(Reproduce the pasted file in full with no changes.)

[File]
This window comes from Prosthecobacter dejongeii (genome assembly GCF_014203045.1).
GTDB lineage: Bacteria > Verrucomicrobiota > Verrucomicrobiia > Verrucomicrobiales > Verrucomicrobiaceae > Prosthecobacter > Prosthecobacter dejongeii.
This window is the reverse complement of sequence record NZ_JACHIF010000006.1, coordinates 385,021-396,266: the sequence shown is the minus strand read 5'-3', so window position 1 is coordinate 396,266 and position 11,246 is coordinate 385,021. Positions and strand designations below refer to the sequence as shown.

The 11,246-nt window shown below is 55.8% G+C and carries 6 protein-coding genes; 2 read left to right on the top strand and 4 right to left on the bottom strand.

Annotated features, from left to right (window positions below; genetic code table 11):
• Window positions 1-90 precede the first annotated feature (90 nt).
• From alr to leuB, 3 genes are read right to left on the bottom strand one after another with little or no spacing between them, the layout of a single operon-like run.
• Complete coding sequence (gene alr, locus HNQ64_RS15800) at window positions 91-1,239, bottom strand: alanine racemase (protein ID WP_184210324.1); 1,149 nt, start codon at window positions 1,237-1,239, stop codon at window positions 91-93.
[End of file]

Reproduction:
This window comes from Prosthecobacter dejongeii (genome assembly GCF_014203045.1).
GTDB lineage: Bacteria > Verrucomicrobiota > Verrucomicrobiia > Verrucomicrobiales > Verrucomicrobiaceae > Prosthecobacter > Prosthecobacter dejongeii.
This window is the reverse complement of sequence record NZ_JACHIF010000006.1, coordinates 385,021-396,266: the sequence shown is the minus strand read 5'-3', so window position 1 is coordinate 396,266 and position 11,246 is coordinate 385,021. Positions and strand designations below refer to the sequence as shown.

The 11,246-nt window shown below is 55.8% G+C and carries 6 protein-coding genes; 2 read left to right on the top strand and 4 right to left on the bottom strand.

Annotated features, from left to right (window positions below; genetic code table 11):
• Window positions 1-90 precede the first annotated feature (90 nt).
• From alr to leuB, 3 genes are read right to left on the bottom strand one after another with little or no spacing between them, the layout of a single operon-like run.
• Complete coding sequence (gene alr, locus HNQ64_RS15800) at window positions 91-1,239, bottom strand: alanine racemase (protein ID WP_184210324.1); 1,149 nt, start codon at window positions 1,237-1,239, stop codon at window positions 91-93.